On 1 August 1859 Daniels was succeeded by Thomas Smith, a former Methodist preacher. The church was enlarged to accommodate 800 people and a parsonage was built during Mr. Smith's pastorate. In 1861, Rev. Daniels returned to the pastorate and was ordained on 1 September. The ordination service was conducted by Rev. Henry Wilkes, pastor of Zion's Church, Montreal; Rev. R. Wilson, Congregationalist of Sheffield; and Rev. George Stirling of Keswick Ridge. They were assisted by serval ministers of Saint John. In 1863, John Baylis became pastor until 1872.
After the death of John Owen in 1867, the management of the church was transferred to a board of trustees who were authorized to appoint pastors from the Episcopal, Presbyterian, Baptist, Congregationalist or Methodist denominations. No instrumental music was to be permitted. Owens left money to run the church and also an endowment for teaching children music and drawing. Ministers of several different denominations served the church until June 1881 when it was closed.

By an act of Parliament, the church was turned into an art gallery and its endowment used to purchase paintings. When the gallery gailed, legislative authority was given to transfer the paintings to Sackville, where, in 1895, they formed the foundation of the permanent collection of the Owens Gallery at Mount Allison University. The church building was turned over to the Methodists and reopened as a Methodist Church in 1893.
Source: "The interesting life story of Zion Methodist Church", "The Semi-Weekly Telegraph" St. John, N.B., 22 January 1902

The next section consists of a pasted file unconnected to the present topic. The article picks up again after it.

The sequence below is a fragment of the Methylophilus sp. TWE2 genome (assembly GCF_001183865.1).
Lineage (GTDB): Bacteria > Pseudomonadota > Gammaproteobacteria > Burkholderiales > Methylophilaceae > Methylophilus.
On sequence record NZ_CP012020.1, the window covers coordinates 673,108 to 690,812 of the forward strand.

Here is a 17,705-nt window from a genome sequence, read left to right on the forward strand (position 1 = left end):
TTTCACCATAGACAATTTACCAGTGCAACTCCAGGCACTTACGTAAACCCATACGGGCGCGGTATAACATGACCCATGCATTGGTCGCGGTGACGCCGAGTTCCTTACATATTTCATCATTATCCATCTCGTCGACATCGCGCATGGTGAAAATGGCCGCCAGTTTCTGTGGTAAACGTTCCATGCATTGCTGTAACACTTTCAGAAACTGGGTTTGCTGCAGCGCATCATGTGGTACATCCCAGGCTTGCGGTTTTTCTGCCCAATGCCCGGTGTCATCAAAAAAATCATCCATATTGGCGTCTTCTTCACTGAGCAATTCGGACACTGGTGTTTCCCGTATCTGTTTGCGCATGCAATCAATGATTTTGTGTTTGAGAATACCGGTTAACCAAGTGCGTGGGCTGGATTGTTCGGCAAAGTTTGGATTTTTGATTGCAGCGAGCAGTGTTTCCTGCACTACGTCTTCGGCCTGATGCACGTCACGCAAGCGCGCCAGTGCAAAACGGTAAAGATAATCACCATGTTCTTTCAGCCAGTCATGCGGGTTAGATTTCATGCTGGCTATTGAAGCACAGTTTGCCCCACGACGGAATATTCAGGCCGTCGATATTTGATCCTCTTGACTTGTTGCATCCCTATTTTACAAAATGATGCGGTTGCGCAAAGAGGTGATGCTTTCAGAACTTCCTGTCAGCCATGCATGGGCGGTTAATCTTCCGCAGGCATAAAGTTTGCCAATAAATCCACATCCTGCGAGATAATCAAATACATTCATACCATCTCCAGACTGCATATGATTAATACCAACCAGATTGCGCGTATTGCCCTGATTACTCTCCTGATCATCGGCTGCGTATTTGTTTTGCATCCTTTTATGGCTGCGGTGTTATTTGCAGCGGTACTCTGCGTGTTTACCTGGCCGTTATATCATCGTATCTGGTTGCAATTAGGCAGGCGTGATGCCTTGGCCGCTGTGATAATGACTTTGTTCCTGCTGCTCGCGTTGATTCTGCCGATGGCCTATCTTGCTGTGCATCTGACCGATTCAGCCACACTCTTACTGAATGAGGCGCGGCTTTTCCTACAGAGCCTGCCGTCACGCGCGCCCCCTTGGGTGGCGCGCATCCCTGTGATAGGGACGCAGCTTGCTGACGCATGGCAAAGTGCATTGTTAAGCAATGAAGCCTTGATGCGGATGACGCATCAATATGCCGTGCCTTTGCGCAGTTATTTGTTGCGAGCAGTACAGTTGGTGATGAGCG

Zion United Church

  • Collectivité
  • 1925-2010

The Presbyterian church in New Mills became Zion United Church after the formation of The United Church of Canada in 1925 and was part of the New Mills Pastoral Charge. After the amalgamation of New Mills Pastoral Charge and Dalhousie Pastoral Charge in January 2010, it was decided that the congregation of Chaleur United Church, comprised of the remaining members of the New Mills Pastoral Charge, would use the church building in Nash Creek for their worship services.

À la découverte de la République

  • Collectivité
  • 1974

À la découverte de la République est un projet subventionné par Perspectives-Jeunesse. Il a été effectué par un groupe d=étudiants au cours de l'été 1974.

Ce projet avait pour objectifs à court terme de stimuler l=intérêt des citoyens du Madawaska pour la recherche et la conservation de leur patrimoine, de permettre une étude historique du Madawaska et d=accomplir un travail d=animation culturelle dans la région. Comme objectif à long terme, le projet visait à la création d=un musée régional pour la conservation des richesses historiques.

Pour atteindre ces objectifs, les étudiants proposent de dresser un inventaire et un catalogue des sites historiques régionaux (maisons), de monter un inventaire photographique de ces sites, de préparer un montage audio-visuel, de faire de l=animation par les médias locaux et de publier un travail de synthèse réunissant les découvertes les plus importantes du projet. Trente maisons ont été inventoriées méthodiquement par sept étudiants à travers les localités du comté de Madawaska. Ce projet a été mené à terme grâce à la collaboration des citoyens par le biais d=entrevues.